Composable commerce: why is it a must for companies to prepare their e-commerce ecosystems to move to cloud?

In a constantly changing tech landscape, the transition from traditional monolithic on-premise platforms (i.e. self-hosted platforms) to modern SaaS and then full-API solutions, with composable commerce, represents a paradigm shift in e-commerce website deployment. In order to meet the requirements of a dynamic market environment, companies have transformed the way they conceptualise, develop and deploy software solutions. Discover the reasons behind the move to cloud, its impacts and how to prepare for it!

Before composable commerce, how did the first e-commerce platforms enable the deployment of bespoke websites?

Traditionally, on-premise platforms dominated the software architecture landscape. These monolithic systems featured tightly integrated components, with all functions grouped together in a single coherent unit. All e-commerce-related needs were serviced by these platforms: catalogue management, search engine, editorial content management, purchase funnel and order management. While these platforms served their purpose for a time, simplifying e-commerce deployment, they eventually raised significant challenges as companies matured, and their technology and business needs evolved.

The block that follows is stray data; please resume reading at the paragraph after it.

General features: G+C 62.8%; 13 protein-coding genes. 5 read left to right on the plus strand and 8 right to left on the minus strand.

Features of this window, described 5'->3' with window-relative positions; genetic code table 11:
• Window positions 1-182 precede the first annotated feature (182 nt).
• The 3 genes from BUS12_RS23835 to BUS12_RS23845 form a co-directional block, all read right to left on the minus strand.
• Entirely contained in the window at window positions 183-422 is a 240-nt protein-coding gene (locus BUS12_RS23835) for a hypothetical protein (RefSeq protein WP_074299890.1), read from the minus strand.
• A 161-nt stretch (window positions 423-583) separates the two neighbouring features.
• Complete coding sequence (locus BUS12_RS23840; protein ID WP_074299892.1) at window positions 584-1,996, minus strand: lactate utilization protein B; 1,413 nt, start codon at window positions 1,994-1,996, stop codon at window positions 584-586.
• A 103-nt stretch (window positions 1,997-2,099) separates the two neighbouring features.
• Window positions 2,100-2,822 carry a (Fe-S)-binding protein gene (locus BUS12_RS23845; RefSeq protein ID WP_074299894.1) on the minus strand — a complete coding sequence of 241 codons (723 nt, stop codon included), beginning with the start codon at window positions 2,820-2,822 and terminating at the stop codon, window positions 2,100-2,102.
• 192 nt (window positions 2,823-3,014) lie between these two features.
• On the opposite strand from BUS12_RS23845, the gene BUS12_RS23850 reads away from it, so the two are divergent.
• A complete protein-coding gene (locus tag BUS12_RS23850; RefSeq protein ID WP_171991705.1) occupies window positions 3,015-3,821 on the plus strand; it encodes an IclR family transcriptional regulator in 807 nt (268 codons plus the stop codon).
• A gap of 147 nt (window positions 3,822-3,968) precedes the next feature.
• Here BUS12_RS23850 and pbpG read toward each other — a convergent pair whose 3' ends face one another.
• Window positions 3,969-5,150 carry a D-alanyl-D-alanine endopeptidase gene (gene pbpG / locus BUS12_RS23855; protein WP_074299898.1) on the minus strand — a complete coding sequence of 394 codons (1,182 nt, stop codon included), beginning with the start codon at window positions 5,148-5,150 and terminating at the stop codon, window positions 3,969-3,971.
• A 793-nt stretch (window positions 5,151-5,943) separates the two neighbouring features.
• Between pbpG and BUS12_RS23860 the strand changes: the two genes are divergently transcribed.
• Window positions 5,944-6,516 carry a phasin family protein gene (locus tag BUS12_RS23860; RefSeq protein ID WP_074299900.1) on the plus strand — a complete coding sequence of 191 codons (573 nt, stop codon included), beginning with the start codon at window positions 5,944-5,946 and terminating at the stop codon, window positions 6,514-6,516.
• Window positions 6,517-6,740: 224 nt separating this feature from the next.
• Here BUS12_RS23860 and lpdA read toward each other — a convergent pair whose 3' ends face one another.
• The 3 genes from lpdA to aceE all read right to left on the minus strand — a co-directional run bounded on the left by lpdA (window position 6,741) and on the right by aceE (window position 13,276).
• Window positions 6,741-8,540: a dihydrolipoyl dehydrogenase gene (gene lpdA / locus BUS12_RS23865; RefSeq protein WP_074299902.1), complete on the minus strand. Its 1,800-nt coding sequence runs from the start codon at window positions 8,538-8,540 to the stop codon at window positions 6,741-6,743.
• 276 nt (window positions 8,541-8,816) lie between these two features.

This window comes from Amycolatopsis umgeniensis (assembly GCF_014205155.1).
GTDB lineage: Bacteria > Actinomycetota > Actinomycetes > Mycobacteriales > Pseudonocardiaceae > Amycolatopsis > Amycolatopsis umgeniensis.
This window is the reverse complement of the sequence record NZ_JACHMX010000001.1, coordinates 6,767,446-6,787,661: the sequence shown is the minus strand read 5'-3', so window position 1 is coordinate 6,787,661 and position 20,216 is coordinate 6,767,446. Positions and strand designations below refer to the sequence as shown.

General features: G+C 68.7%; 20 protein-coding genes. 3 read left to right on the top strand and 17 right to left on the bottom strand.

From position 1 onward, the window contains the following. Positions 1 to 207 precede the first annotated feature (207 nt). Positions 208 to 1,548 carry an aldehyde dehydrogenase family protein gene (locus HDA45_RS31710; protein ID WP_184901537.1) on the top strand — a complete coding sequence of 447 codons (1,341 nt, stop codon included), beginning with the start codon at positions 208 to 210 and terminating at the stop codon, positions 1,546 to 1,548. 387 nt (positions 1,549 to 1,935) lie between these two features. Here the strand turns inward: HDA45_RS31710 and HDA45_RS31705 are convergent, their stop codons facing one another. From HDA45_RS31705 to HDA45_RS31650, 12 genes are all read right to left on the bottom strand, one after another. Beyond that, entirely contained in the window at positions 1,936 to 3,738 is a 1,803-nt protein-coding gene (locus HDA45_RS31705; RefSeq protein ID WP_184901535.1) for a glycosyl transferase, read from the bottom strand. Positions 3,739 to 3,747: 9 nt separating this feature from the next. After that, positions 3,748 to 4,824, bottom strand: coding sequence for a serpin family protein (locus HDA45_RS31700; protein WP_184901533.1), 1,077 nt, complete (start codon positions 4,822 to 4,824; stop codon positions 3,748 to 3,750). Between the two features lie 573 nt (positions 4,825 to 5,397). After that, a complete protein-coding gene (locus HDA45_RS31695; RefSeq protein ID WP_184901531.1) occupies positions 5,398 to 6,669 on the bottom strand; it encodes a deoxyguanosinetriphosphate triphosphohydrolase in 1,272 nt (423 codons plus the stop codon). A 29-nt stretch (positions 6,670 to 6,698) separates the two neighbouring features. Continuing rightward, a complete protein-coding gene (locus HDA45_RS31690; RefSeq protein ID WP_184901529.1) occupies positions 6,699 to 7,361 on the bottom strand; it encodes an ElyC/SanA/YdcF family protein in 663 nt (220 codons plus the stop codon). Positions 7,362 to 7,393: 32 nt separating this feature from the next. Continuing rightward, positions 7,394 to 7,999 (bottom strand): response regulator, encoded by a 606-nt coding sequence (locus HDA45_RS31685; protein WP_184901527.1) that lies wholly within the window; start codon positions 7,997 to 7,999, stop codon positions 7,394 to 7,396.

Monolithic on-premise platforms stood out for their high level of upgradability, enabling new functions to be added and existing functions to be modified through specific developments. In the early stages, when experiences were not yet standardised, the first e-commerce websites offered a fantastic testing ground to learn and develop the e-commerce business.

This upgradability came with a cost however. In-depth rewriting, bypassing of native code and system-level updates led to lengthy development cycles and an increased risk of errors. Recognition of the need for agility, an increasingly long time-to-market and declining ROI due to the growing maintenance costs of these monolithic platforms highlighted the obvious: the model was running out of steam.


How the rise of SaaS solutions pushed traditional platforms towards the PaaS approach

The arrival of SaaS (Software as a Service) revolutionised the way software was developed, delivered and consumed. Building on the upgradability and elasticity of cloud infrastructure, SaaS suppliers provided on-demand access to software applications. In doing so, they removed the need for complex installations and equipment investments.

The SaaS model opened up access to technology by making sophisticated software solutions (with features such as automatic adaptation to resource demand spikes, cloud services and artificial intelligence) accessible to companies of all sizes.